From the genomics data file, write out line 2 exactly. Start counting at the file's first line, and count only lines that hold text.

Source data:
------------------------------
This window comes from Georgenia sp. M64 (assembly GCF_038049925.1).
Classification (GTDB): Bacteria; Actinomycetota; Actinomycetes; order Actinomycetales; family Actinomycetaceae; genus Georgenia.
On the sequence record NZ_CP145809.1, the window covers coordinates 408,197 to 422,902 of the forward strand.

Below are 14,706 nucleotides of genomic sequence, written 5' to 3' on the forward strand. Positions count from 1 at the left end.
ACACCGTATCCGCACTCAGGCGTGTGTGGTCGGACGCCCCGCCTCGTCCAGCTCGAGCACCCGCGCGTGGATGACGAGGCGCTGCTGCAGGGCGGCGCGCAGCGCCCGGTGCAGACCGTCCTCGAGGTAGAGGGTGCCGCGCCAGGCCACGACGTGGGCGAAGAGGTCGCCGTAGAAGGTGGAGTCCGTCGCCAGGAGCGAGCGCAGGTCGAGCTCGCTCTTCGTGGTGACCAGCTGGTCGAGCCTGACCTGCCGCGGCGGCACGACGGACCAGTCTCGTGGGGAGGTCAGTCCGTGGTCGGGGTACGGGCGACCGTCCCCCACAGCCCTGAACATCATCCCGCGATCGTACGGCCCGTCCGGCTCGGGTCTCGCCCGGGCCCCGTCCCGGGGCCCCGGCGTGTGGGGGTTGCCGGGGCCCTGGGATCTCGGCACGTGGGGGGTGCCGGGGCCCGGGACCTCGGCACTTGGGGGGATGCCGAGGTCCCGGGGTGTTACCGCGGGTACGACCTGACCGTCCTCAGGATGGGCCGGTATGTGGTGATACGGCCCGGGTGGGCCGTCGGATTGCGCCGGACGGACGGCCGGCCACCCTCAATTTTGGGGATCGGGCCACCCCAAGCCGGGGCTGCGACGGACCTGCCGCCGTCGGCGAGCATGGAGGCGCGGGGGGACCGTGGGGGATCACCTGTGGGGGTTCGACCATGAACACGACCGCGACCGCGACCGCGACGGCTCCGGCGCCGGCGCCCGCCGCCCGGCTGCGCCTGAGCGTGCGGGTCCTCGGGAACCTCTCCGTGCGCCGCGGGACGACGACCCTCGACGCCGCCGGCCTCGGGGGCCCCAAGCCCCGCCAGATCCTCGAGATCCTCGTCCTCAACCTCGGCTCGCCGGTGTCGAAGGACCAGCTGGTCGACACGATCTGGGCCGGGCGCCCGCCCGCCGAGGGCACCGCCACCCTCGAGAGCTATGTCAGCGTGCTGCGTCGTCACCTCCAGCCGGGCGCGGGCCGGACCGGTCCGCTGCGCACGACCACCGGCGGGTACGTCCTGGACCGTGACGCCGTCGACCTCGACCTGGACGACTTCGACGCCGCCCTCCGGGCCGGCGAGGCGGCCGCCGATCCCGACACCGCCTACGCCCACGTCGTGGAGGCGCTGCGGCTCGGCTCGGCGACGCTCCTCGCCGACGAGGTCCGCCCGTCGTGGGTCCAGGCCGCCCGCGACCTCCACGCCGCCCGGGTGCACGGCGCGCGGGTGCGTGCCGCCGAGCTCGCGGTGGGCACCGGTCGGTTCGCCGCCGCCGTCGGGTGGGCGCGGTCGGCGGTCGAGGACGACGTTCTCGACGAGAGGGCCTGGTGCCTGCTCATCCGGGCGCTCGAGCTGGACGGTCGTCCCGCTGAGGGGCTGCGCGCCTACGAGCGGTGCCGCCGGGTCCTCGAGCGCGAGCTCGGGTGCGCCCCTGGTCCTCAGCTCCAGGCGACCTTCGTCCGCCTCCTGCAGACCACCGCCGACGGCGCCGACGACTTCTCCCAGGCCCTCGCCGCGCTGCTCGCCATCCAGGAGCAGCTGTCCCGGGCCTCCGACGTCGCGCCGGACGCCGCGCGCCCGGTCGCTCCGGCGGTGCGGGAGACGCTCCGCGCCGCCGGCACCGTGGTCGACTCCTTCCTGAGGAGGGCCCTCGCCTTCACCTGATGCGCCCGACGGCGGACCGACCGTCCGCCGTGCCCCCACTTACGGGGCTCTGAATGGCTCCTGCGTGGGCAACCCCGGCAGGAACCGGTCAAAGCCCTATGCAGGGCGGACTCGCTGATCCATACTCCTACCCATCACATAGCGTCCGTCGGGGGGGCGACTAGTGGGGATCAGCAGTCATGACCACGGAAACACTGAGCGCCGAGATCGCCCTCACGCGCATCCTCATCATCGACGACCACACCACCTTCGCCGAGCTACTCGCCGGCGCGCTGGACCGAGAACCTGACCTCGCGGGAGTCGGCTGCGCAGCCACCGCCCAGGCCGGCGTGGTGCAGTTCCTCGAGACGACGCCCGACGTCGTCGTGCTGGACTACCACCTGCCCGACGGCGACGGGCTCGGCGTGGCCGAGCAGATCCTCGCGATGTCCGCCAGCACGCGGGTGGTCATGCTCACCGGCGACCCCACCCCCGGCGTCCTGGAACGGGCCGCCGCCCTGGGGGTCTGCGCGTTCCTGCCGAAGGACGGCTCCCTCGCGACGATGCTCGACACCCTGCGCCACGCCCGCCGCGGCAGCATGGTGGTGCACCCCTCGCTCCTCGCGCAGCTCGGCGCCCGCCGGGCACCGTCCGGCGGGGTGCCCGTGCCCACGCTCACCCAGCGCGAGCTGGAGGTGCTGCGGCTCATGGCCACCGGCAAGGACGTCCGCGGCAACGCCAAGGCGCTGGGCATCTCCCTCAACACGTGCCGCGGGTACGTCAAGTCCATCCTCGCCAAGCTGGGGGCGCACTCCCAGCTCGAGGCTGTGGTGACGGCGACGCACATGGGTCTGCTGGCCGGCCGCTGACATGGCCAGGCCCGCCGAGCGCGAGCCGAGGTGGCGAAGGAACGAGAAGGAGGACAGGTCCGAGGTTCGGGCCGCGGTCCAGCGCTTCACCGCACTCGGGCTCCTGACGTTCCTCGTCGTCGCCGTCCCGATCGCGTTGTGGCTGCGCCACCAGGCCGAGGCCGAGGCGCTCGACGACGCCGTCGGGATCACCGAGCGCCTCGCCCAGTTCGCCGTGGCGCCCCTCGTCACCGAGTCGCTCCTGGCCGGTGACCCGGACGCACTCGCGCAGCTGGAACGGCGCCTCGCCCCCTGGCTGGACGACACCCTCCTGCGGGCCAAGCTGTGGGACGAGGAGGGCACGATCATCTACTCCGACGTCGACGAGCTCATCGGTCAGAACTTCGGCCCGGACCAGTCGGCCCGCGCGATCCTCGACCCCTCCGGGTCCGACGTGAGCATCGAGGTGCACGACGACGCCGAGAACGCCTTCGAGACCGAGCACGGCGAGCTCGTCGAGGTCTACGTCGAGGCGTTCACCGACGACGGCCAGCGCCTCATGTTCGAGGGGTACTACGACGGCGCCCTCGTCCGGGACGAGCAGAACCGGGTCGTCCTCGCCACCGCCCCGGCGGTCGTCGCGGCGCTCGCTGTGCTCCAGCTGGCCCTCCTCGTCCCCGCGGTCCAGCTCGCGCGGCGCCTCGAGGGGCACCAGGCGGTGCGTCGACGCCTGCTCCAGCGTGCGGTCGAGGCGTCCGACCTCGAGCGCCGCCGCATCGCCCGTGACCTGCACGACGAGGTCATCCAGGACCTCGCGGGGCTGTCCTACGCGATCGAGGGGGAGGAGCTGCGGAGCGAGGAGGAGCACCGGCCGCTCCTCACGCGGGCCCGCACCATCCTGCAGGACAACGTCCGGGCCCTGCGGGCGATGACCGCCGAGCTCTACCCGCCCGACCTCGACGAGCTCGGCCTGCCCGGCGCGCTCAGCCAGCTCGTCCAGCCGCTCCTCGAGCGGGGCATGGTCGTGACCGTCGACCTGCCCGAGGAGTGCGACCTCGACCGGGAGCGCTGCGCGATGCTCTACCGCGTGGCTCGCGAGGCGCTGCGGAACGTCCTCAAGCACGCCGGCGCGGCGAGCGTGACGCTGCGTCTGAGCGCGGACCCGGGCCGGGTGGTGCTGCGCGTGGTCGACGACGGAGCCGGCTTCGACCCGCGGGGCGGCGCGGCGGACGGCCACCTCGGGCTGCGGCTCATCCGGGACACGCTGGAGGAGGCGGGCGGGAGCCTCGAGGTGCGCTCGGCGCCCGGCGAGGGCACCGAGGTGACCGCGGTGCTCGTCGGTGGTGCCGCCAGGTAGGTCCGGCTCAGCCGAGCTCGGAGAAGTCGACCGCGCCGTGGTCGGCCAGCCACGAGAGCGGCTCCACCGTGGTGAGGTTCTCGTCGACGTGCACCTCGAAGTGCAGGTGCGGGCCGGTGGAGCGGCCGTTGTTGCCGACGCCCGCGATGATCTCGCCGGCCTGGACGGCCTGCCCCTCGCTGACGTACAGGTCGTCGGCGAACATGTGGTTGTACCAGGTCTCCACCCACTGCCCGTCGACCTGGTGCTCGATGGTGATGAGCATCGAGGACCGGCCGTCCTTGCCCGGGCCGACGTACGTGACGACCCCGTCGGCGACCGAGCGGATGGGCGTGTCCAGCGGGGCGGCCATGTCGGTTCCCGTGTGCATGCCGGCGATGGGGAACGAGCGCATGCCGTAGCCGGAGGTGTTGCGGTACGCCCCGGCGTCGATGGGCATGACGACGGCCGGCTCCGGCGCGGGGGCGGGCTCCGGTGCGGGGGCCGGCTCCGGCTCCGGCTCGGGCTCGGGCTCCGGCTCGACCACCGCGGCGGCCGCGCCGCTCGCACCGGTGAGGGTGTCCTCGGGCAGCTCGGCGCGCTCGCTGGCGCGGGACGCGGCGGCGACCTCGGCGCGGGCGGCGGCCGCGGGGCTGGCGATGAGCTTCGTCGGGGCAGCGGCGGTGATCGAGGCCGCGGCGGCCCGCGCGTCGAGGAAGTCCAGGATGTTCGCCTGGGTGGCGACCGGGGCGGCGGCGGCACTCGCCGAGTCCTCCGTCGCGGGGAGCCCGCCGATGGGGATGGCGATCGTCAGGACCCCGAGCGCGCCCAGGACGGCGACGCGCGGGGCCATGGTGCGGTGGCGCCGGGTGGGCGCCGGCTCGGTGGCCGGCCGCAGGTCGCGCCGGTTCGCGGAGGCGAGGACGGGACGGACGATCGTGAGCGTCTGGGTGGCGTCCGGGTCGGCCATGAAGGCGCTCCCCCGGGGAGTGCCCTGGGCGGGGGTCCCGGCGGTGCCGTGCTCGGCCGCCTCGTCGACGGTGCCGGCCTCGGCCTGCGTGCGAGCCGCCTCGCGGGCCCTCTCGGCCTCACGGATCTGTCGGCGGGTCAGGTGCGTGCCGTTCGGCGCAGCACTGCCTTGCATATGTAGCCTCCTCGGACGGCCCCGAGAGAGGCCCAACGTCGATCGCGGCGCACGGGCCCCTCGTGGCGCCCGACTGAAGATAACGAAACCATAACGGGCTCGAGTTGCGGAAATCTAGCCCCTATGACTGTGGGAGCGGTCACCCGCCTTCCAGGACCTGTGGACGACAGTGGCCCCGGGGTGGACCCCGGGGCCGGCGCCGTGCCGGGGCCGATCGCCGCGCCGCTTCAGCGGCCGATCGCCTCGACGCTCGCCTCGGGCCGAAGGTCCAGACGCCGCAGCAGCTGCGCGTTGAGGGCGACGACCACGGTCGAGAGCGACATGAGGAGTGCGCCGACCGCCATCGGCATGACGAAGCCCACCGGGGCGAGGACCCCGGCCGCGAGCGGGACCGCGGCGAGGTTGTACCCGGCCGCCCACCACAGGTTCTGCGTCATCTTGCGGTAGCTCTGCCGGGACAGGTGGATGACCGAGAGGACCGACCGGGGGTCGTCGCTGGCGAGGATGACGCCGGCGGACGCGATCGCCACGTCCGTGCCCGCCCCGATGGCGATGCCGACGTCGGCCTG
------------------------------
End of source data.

Classification (GTDB): Bacteria; Actinomycetota; Actinomycetes; order Actinomycetales; family Actinomycetaceae; genus Georgenia.